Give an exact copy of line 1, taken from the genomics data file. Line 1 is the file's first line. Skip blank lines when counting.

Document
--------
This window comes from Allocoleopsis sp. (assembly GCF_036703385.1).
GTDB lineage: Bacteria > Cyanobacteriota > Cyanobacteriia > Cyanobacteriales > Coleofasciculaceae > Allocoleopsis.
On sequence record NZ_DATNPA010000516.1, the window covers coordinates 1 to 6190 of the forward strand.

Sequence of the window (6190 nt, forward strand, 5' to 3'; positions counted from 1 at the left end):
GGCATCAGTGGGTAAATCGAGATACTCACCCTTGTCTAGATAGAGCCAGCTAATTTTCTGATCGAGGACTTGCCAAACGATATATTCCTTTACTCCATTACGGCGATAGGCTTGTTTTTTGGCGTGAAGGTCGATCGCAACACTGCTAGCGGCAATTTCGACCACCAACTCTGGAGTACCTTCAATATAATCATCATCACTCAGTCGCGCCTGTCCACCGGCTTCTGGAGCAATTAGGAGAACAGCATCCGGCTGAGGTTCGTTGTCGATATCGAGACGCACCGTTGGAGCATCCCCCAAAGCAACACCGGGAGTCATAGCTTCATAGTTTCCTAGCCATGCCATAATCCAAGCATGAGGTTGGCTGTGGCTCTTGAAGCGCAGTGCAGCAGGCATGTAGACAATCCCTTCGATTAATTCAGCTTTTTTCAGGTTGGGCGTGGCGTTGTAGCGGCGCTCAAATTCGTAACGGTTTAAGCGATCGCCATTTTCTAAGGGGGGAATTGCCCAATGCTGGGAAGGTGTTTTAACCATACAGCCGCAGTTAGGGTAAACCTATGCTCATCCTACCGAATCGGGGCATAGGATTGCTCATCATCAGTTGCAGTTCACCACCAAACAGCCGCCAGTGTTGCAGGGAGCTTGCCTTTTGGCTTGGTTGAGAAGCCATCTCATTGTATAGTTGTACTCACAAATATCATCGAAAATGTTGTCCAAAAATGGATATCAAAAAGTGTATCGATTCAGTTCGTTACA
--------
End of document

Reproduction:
This window comes from Allocoleopsis sp. (assembly GCF_036703385.1).